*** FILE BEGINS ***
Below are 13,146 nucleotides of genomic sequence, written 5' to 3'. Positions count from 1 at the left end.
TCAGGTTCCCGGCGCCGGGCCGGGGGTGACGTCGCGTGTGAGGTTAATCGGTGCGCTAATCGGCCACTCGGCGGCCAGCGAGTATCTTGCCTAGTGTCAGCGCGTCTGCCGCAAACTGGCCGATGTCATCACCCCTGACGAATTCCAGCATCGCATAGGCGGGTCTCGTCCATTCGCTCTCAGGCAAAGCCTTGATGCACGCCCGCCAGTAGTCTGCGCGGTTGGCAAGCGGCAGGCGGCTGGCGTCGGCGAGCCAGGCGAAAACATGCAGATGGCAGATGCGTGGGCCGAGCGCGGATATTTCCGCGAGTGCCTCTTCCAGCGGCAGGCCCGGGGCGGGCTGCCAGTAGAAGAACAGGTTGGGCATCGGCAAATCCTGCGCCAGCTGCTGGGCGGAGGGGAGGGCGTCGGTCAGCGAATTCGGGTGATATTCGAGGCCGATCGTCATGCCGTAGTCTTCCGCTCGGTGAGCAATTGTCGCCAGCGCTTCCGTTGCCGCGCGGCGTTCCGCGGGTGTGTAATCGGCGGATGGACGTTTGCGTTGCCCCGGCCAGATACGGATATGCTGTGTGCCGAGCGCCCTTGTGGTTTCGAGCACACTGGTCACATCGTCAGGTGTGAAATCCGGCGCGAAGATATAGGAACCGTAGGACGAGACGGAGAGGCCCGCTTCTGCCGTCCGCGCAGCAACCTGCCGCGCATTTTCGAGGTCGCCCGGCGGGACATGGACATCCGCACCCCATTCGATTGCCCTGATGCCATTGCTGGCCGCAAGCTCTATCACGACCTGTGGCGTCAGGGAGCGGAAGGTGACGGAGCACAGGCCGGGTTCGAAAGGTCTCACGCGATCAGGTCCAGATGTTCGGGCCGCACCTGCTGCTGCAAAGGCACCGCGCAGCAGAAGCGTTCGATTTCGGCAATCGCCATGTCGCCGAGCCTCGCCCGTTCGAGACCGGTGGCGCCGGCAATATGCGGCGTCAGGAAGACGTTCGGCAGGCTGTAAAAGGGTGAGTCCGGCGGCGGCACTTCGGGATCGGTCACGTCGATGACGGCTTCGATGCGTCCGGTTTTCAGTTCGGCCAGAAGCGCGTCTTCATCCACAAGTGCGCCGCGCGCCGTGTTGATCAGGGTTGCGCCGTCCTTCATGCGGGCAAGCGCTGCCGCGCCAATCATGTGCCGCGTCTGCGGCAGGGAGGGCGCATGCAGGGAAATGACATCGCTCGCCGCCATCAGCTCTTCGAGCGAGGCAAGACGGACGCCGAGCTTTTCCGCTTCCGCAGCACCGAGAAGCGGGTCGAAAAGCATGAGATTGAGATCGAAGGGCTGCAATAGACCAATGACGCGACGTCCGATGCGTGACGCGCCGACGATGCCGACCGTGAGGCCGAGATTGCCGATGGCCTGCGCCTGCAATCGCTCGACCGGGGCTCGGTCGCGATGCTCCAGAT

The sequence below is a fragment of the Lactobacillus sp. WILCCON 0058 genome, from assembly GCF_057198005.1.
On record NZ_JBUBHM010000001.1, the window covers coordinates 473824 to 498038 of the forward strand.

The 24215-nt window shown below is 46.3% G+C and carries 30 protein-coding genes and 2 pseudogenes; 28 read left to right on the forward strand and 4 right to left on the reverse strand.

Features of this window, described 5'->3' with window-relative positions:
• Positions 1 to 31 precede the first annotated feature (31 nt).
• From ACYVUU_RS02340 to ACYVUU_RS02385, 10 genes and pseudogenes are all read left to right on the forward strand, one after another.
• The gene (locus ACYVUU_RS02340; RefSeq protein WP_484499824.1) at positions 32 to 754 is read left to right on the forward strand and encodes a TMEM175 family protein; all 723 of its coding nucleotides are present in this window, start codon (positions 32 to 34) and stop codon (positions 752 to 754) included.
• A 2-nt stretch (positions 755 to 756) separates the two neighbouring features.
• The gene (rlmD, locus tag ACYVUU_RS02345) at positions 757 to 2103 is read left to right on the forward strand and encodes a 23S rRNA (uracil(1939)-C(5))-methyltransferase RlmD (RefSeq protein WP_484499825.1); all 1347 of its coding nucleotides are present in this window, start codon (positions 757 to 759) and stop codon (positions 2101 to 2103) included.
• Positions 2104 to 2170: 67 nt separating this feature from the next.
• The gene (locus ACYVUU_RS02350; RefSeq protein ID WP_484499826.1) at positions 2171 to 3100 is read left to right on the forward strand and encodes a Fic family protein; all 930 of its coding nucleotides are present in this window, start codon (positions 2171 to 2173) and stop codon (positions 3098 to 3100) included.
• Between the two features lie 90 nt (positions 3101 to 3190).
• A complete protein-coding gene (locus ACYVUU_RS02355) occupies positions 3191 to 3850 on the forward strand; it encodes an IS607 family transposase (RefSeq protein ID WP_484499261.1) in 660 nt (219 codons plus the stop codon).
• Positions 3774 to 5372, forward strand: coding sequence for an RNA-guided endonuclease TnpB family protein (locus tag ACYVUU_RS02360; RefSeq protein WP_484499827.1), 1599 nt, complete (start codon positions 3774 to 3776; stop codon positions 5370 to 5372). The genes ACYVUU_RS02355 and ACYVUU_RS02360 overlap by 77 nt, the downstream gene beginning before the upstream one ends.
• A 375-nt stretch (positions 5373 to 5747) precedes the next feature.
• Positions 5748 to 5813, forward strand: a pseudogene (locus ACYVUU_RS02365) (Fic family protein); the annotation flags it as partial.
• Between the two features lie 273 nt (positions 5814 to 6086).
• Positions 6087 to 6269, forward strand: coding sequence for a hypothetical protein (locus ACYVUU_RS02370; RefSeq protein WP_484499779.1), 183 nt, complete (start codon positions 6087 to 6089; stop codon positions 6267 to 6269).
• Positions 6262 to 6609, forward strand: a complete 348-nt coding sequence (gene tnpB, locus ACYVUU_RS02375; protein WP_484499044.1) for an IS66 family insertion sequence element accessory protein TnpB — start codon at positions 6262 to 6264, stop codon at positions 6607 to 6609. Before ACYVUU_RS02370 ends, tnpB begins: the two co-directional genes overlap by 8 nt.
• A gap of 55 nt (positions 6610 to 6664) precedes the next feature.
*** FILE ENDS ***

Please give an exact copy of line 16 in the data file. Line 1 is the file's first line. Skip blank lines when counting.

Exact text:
• Positions 3774 to 5372, forward strand: coding sequence for an RNA-guided endonuclease TnpB family protein (locus tag ACYVUU_RS02360; RefSeq protein WP_484499827.1), 1599 nt, complete (start codon positions 3774 to 3776; stop codon positions 5370 to 5372). The genes ACYVUU_RS02355 and ACYVUU_RS02360 overlap by 77 nt, the downstream gene beginning before the upstream one ends.